Uncredentialed Loner Saved Lives with Respirator Invention



(p. B9) When the fraternity of inventors celebrate the geniuses who came up with super glue, kitty litter and the cellphone, they sometimes talk about Dr. Bird, an American original who began tinkering with gizmos concocted out of strawberry-shortcake tins and doorknobs and eventually developed four generations of cardiopulmonary devices that came to be widely used in homes and hospitals.


. . .


Dr. Bird was inducted into the National Inventors Hall of Fame in 1995 for developing the first low-cost, mass-produced pediatric respirator, known as the Baby Bird, which has been credited by medical experts with significantly reducing the mortality rates of infants with respiratory problems.

The device, he said, saved two Idaho neighbor boys born with breathing distress. Among those aided by his inventions was his first wife, Mary, who learned she had pulmonary emphysema in 1964; his respirators, including one that used percussion to loosen secretions in her lungs, helped prolong her life until 1986.

Dr. Bird, who received the Presidential Citizens Medal from George W. Bush in 2008 and the National Medal of Technology and Innovation from President Obama in 2009, lived a self-contained but busy life on a remote, 300-acre compound on Lake Pend Oreille, surrounded by majestic mountains and forests 50 miles from the Canadian border.

On the estate was his home; the headquarters of his Percussionaire Corporation, with dozens of employees who develop and market his inventions; a working farm that sustained all the residents; an airfield and hangars for his scores of restored vintage airplanes, seaplanes, helicopters, cars and motorcycles; and the Bird Aviation Museum and Invention Center, which he opened in 2007.


. . .


His first prototype, cobbled together from shortcake tins and a doorknob in 1953, was revised often and tested on volunteer patients with limited success. But in 1958, he introduced the Bird Universal Medical Respirator, a green box that reliably assisted breathing and sold widely to patients and hospitals. He later developed improved versions, as well as his Baby Bird ventilator.

Much of Dr. Bird's formal higher education came after his successful inventions. His curriculum vitae includes a doctorate in aeronautics in 1977 from Northrop University in Inglewood, and a medical degree in 1979 from the Pontifical Catholic University of Campinas in Brazil.



For the full obituary, see:

ROBERT D. McFADDEN. "Forrest M. Bird, Inventor of Respirators, Dies at 94." The New York Times (Tues., AUG. 4, 2015): B9.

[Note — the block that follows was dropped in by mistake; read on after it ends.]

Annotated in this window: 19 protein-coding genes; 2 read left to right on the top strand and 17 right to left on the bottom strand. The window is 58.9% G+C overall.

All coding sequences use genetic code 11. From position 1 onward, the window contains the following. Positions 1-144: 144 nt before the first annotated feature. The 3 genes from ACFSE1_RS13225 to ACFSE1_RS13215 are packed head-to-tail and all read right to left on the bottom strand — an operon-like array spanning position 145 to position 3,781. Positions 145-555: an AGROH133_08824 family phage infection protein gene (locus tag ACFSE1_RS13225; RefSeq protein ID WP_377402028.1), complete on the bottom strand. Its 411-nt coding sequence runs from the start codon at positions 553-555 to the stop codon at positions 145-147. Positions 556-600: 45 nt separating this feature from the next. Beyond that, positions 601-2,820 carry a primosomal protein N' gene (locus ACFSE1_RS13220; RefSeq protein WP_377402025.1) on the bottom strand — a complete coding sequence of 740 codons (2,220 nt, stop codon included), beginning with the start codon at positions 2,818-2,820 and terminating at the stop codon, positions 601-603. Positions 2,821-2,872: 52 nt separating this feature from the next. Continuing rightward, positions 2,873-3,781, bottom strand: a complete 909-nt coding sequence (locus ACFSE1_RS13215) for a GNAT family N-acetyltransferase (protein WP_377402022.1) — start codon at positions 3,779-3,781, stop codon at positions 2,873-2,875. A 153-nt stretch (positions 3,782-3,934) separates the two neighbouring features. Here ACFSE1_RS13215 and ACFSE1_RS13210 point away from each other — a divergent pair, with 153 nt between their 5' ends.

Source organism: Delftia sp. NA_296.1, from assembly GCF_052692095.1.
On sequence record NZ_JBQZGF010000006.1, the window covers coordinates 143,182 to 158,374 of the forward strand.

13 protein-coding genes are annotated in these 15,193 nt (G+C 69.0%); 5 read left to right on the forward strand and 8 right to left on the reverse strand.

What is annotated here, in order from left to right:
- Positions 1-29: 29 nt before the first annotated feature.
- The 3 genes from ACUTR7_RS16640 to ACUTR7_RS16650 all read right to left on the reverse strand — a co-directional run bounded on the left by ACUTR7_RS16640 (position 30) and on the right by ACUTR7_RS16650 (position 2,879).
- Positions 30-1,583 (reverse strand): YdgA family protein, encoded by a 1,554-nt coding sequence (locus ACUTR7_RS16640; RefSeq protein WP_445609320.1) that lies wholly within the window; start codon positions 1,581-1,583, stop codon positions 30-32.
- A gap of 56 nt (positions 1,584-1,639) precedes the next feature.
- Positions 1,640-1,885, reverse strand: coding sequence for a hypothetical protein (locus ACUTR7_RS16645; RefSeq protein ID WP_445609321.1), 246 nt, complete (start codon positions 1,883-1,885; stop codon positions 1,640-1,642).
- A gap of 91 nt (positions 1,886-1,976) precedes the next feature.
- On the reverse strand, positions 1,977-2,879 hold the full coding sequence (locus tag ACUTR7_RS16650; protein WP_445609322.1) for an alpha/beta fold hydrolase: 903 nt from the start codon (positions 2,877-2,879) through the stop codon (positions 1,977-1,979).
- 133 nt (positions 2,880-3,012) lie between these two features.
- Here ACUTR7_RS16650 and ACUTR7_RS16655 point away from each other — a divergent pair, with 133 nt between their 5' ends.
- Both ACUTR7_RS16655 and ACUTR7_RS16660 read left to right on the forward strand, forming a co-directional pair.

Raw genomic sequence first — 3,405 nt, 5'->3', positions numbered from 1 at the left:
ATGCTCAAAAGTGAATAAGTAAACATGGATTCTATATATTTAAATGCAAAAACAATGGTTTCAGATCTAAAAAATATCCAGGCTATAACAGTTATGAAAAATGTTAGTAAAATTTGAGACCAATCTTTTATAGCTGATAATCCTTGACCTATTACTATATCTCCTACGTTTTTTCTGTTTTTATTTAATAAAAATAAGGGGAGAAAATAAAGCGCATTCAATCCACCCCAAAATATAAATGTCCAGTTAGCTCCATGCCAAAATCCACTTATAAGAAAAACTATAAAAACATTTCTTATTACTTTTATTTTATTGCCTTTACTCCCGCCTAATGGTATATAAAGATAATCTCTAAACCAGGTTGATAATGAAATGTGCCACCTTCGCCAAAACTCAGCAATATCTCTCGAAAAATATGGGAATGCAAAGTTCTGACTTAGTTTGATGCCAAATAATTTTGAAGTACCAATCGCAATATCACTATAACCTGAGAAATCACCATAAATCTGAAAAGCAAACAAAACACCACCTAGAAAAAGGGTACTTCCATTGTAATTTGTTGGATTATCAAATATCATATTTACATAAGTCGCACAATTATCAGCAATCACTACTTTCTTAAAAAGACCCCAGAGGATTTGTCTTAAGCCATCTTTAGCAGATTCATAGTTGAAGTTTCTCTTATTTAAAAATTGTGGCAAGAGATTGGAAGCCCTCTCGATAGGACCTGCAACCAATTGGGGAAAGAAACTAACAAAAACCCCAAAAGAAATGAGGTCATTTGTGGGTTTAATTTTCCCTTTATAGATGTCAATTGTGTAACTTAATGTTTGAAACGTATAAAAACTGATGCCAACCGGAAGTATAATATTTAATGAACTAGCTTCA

(Note: ellipses added.)

(Note: the online version of the obituary has the date AUG. 3, 2015, and has the title "Dr. Forrest Bird, Inventor of Medical Respirators and Ventilators, Dies at 94.")









Eight Most Recent Comments:



Ed Rector said:

There are more than 2000 colleges in the USA offering tens of thousands of degrees/majors. Oh yes, there are also a few thousand JC's, trade schools and apprentice programs that train welders. Who should decide what any individual student wants to study?? Senator Rubio, the Mercatus Center or the individual student?? And you call yourselves 'freedom-loving Libertarians' !!



Aaron said:

You need a "like" button. Here's to enjoying bacon and eggs on an unusually warm fall day and doing so guilt free.



Aaron said:

I'd also suggest that work is just part of who some people are and a reason they got rich. A friend's dad comes to mind; he's a millionaire and in his 60s and a couple years ago I saw him cleaning one of his rental houses and wondered why he didn't pay someone to do it, but he's just one of those guys who'd rather work than golf or relax.



Jim Rose said:

It is often forgotten that the Minister for International trade and industry in the late 1960s up until 1971 was Tanaka – the most corrupt man in postwar Japanese politics. He had previously been Minister for Public Works, but to generate the necessary bribe income to pay an entire generation of Japanese politicians to step aside to allow him to become Prime Minister in the early 1970s at a young age, he thought the Ministry of International trade and industry was a better position to garner influence and donations. My professors in Japan worked in the Ministry of International trade and industry and the Ministry of Finance in the 1970s and 1960s. None of them seemed to carry over their picking winners skills into their private portfolios when they retired. see http://utopiayouarestandinginit.com/2014/03/14/if-you-are-so-smart-why-arent-you-rich/



Aaron said:

Interested to see how not only did Hamilton gain a vote, but also how Jefferson lost one.



Dave Megan said:

Merging of companies is always better when they have a better goal. It will give better service for the public.



Ed Rector said:

The 'quickened pace of production' of the early Reagan years was directly attributable to RR's massive deficit spending. The national debt almost tripled under the watch of St. Ronnie. BO will have to work overtime to even approach this record of accomplishment.



Aaron said:

The last two paragraphs comport perfectly with what Paul Tough describes in a book you posted on a few months ago, "How Children Succeed." Tough advocates that a stable, loving relationship between kids and their parents, especially in the first few years of life, produces self-assured and less anxious adults due to brain formation or chemical reactions that take place in a baby's brain (simplified summary). As always, appreciate the posts, especially the Paul Tough book.